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Re: XForms - Secure or Insecure?

From: Darin Fisher <darin@meer.net>
Date: Tue, 23 Nov 2004 03:50:24 +0000 (UTC)
To: www-forms@w3.org
Message-ID: <loom.20041123T041411-128@post.gmane.org>

Klotz, Leigh <Leigh.Klotz <at> pahv.xerox.com> writes:

> Aaron,
> Are you saying that today's HTML 4 browsers prohibit JavaScript (in a body
> onload or form onsubmit or href="javascript:" or event) from accessing the
> DOM object for two different forms and copying data from one to another
> based on the URI of the form action attribute?  While that is true for Java,
> it is not true for today's browsers with HTML and JavaScript.  A quick
> experiment proves it.
> The following HTML 4 form will take data from one form and copy it to
> another (invisible) form on destined for another host, within the same page
> and then submit it to that second place, unrelated to either the first form
> or the source of the original web page.
>   <html>
>   <head>
>   <title>forms</title>
>   </head>
>   <body>
>   <h1>forms</h1>
>   <form name="foo" method="post"
> action="http://xformstest.org/cgi-bin/echo.sh">
>   <input name="a" type="hidden" value="">
>   <input name="b" type="hidden" value="">
>   <!-- <input type="submit"> -->
>   </form>
>   <form name="bar" method="get" action=""
> action="http://graflex.org/klotz/forms.html">
>   a: <input type="text" name="a" value="data from second form a">
>   b: <input type="text" name="b" value="data from second form b">
>   <input type="button" onclick="document.foo.a.value=document.bar.a.value;
> document.foo.b.value=document.bar.b.value; document.foo.submit()"
> value="Submit Query">
>   </form>
>   </body>
> In XForms, data can come from multiple sources and go to multiple sources.
> Data can't be shared between different XForms models in the same page,
> except by a UI operation copying the data (select or select1) or by
> something external, such as JavaScript.  I believe that XForms is actually
> easier to validate than Java bytecodes, because (absent extension functions
> implemented by a browser) the only operations that XForms provides are
> operations on the instance data and on the user interface.
> Leigh.
> -----Original Message-----
> From: www-forms-request <at> w3.org [mailto:www-forms-request <at> w3.org] On
> Of Aaron Reed
> Sent: Thursday, August 26, 2004 8:11 AM
> To: www-forms <at> w3.org
> Subject: Re: XForms - Secure or Insecure?
> T. V. Raman <tvraman <at> us.ibm.com> writes:
> > 
> > I think Aaron might be confusing cross-site scripting attacks
> > with cross-site Web Service invocations.
> > 
> > The former --- as evinced by all of today's heavily scripted Web
> > is a dangerous hole, and one should certainly not allow for code
> > that comes from one site to execute within another --- leave
> > alone code across sites executing in the same page.
> > 
> > The world of Web Services is *different* from cross-site
> > scripting; The whole  point is that a Web Service allows a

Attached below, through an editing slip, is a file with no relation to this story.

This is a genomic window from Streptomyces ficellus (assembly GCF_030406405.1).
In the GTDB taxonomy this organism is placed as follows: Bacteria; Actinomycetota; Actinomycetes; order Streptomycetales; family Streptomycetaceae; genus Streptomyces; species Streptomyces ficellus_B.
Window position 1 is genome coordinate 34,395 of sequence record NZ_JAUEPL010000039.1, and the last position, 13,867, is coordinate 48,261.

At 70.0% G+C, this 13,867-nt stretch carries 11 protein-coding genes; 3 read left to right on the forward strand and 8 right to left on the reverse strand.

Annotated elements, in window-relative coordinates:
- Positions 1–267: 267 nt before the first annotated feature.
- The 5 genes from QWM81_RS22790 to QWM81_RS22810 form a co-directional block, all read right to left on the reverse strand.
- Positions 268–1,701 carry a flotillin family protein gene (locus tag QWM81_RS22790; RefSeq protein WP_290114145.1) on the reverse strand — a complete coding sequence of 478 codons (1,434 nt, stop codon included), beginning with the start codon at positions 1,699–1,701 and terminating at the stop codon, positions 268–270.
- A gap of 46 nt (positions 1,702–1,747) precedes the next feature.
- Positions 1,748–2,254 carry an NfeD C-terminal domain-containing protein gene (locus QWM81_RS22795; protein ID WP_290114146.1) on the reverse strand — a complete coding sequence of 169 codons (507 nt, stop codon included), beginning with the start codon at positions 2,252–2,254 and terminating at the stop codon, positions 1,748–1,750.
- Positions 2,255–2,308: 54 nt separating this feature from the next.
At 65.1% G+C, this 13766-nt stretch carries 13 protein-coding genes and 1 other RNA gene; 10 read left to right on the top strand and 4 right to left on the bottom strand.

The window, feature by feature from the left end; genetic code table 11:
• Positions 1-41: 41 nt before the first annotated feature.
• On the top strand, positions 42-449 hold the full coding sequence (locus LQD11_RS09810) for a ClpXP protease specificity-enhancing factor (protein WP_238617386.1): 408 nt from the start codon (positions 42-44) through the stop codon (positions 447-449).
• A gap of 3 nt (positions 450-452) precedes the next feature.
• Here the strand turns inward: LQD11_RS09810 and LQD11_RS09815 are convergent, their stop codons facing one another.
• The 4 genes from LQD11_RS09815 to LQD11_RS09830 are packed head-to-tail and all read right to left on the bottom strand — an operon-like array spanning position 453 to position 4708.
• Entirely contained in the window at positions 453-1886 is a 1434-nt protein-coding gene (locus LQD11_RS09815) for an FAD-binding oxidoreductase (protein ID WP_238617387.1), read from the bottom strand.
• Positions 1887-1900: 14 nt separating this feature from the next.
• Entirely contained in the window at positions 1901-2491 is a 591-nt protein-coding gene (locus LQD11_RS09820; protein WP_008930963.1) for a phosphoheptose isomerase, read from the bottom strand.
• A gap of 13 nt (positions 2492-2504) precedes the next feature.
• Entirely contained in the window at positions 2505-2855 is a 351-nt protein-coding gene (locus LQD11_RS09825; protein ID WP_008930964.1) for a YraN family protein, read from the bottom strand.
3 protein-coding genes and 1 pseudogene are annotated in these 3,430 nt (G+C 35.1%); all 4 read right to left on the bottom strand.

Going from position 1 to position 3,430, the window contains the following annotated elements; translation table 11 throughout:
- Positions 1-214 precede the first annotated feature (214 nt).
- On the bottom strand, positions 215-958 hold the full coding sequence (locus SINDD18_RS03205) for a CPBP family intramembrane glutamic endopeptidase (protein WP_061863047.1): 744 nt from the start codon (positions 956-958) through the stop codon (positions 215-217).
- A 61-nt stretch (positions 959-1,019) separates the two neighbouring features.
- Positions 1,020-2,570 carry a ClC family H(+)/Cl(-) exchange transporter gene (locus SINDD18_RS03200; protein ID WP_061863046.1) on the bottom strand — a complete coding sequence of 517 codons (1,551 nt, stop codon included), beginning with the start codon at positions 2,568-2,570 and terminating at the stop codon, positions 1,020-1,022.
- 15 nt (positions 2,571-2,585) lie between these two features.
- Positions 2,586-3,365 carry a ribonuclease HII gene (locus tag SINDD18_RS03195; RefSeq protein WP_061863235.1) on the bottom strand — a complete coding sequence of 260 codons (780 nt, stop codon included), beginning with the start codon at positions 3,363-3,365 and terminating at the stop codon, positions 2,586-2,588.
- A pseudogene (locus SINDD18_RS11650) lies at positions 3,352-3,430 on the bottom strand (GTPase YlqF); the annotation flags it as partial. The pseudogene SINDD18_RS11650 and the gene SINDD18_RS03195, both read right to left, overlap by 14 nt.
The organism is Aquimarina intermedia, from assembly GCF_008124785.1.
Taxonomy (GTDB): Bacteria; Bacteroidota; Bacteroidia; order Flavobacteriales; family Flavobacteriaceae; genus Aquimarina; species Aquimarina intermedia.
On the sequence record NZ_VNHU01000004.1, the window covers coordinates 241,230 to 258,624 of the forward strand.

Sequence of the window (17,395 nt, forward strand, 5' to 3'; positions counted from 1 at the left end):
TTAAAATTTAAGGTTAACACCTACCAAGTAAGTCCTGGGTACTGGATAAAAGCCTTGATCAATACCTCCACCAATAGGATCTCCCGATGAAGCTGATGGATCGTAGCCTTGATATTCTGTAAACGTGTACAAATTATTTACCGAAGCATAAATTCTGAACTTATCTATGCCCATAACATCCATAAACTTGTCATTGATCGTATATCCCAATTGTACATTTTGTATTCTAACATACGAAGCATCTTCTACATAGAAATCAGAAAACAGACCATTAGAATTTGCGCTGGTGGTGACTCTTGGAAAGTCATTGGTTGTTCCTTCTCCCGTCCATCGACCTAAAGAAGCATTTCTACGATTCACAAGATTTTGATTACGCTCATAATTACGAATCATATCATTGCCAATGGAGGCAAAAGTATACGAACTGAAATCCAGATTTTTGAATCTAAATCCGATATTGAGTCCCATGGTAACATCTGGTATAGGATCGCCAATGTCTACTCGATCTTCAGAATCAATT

> > provider to expose a  specific piece of information in a form
> > that is independent of browser-specific HTML; no presentation, no
> > scripts please--
> > and the "last mile of web services" -- which is what ForsPlayer
> > with Web Services demonstrates today --- i.e. integrating data
> > from different Web Services into a consistent whole---
> > is still achieved with no cross-site scripting.
> > 
> > So let's keep our threads untangled:
> > 
> > Cross-site scripting: BAD
> > Cross-Site Web Services Integration: GOOD
> > 
> > 
> > 
> I don't want to make a big deal out of this, since I obviously don't see
> this
> in the same light than many others do.  I can foresee the very fine and
> practical uses of SOAP  combined with XForms.  I love the work that
> formsPlayer
> has done.  It is pretty
> cool.  
> I'm just saying that there could be issues if a XForms processor doesn't
> take
> security into consideration.  For example, I am a user sitting at my desk at
> work.  I accidently click on a piece of spam.  It is xforms, so my xforms
> processor kicks in.  Completely under the covers, unbeknownst to me, this
> XForm
> could farm information from web services internal to my company and ship it
> out
> to another web service.  Currently, web browsers prevent this kind of cross
> domain capability.  We are just hoping that 1.1 covers this possibility and
> how
> a processor should handle it.
> --Aaron


The concern is not at all about sharing data between two HTML forms in the
document.  The concern is with XML submission over HTTP to _any_ server.
There are two issues:

(1) XML submission means that an evil web site may send, for example, SOAP
requests to any Web Service.

(2) XML submission replace="instance" means that an evil web site may
additionally read the response from any Web Service.

So, lack of same-origin restriction for XML submission by a web browser is
very dangerous.  Indeed, it is especially dangerous when that web browser
is used to browse content or interact with Web Services that live behind a
corporate firewall.  An evil website with knowledge of internal Web
Services could easily exploit a user of a browser, with access to those
internal Web Services, to gain access to private data or cause undesired
transactions to occur.

I provided a more detailed example in my previous post.  Please re-consider
the security implications of not restricting XForms XML submission to same
origin.  For Mozilla, we plan to restrict XForms XML submission to same
origin by default because that is consistent with our policy for other means
of XML I/O over HTTP.

Darin Fisher
Received on Tuesday, 23 November 2004 05:28:58 UTC

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